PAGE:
First a set of examples. If you have the time I recommend the following games
A Company of my-self
Personally, each one of these games say to me that they are art, yet at first I would not be able to give you an easy reason why. Supreme Justice Potter Stewart used the expression "I know it when I see it" when trying to label pornography in a Supreme Court decision, and that is much the same identification that I assume many get when presented with an "art game". Yes, it may be very similar to other flash games, but theirs a "I know it when I play it" feeling one gets from a expertly crafted game.
Discussing this earlier today with one of my advisers, He mentioned that art expresses meaning via a few channels; traditionally either visually or audible. One could say that cooking and possibly sculpture access other senses such as taste, smell, and touch. These games however hit on another level. you receive information via the traditional means (i.e. visual and Audio) but the interaction with the game makes action and consequence part of the "intention" passed from designer to player. For example when one plays "A company of me" you have to lose your companion as part of the design of the level. This mixed with the game's narrative makes an impact into the player as they realize what they are forced to do in order to make progress. And whats more Record tripping shows that narrative is not the only means of "tricking" a player into an experience. I am not a DJ, or have ever tried scratching records but the mechanics of the game create an audio aesthetic that is unique but guided by the design of the game. This interplay between design, aesthetic, and expression is where I feel the definition of "art games" will be found.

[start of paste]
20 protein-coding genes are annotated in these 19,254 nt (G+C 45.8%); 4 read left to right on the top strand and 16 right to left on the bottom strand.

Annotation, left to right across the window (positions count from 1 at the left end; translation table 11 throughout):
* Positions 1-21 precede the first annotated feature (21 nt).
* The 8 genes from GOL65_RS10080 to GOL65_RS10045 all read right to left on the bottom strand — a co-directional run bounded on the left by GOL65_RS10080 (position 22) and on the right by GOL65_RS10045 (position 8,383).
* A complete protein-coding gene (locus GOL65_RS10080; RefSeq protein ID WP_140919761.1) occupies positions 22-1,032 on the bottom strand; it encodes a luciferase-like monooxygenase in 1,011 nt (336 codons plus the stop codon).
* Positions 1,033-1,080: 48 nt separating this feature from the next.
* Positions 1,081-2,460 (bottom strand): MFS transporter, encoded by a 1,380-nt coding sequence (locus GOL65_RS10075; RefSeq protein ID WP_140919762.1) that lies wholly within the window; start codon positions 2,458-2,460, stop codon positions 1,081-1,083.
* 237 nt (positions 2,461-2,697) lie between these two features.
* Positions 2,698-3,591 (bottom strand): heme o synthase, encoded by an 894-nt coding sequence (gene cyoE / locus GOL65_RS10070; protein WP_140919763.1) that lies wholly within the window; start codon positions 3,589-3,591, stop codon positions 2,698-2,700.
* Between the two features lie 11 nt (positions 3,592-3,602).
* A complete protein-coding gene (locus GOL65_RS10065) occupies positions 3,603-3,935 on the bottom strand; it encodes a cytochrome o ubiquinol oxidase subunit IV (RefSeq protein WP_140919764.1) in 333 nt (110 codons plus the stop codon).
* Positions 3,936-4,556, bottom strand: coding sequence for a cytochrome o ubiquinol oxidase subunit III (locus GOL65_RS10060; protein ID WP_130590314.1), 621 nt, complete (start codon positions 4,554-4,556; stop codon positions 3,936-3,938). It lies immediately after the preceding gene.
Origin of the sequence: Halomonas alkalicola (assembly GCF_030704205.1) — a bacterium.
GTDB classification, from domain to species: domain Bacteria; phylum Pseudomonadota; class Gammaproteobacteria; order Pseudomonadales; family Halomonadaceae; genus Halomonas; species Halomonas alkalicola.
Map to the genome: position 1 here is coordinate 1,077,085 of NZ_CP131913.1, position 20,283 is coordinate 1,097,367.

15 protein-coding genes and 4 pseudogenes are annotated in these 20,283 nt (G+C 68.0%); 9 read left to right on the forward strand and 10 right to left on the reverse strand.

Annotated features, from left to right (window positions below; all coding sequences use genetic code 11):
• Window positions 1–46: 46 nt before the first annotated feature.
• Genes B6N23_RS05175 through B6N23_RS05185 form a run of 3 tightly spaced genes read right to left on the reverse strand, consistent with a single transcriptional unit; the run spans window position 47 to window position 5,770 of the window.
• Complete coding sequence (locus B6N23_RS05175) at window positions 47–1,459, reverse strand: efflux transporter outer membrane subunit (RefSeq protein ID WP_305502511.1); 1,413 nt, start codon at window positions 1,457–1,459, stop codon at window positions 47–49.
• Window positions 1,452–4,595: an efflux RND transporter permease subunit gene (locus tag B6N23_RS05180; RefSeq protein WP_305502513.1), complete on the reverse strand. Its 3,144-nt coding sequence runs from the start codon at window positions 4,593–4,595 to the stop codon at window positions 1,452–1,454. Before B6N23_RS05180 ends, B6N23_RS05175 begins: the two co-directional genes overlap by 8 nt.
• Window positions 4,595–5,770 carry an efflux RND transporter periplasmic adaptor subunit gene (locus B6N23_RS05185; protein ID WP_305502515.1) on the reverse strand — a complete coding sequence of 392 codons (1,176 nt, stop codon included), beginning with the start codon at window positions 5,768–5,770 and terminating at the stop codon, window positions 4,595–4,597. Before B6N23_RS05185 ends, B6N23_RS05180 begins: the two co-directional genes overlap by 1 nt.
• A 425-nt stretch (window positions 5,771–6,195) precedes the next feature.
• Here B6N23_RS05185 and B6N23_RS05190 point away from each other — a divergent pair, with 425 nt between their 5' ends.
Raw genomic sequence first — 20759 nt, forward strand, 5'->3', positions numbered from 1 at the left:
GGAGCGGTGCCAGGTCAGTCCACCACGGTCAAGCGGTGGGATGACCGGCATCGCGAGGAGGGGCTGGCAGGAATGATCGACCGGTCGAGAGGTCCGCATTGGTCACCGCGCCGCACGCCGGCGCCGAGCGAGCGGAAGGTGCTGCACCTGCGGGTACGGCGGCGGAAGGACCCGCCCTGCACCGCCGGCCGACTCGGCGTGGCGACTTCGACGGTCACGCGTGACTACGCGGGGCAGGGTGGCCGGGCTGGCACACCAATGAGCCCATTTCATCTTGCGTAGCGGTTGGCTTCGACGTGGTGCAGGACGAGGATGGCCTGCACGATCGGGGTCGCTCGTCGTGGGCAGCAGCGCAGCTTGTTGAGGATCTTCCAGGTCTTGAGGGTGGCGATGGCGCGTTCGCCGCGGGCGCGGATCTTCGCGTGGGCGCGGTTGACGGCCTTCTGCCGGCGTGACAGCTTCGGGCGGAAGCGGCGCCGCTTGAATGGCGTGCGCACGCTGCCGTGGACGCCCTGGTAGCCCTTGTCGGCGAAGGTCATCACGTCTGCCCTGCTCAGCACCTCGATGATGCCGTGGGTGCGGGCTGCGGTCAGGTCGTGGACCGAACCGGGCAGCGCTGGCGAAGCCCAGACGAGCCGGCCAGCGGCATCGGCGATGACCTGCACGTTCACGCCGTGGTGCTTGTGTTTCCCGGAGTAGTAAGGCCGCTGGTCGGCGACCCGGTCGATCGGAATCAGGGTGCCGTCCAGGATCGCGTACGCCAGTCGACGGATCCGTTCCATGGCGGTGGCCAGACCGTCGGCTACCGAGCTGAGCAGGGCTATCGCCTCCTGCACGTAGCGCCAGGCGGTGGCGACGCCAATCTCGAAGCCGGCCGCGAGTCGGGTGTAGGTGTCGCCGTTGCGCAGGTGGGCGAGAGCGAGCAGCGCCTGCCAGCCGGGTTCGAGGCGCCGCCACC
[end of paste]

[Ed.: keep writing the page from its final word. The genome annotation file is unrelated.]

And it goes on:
What the designer wishes the player to do the player get to do. Since designers rarely seek to design out of their personal cultural expectations, I feel this is how they also act as mirrors of our cultural identity for some time to come. Some design allow choice, others do not but this help us make connections with our everyday life. I believe that this will be true now, and for some time into the future. Hence makes these games, in my opinion, "Art".
When I see posts like the following from the Art History of Games Conference about how games as art maybe a lost cause, I think the speakers may be getting ahead of themselves. Art is not dead, and we need it in our lives more than ever.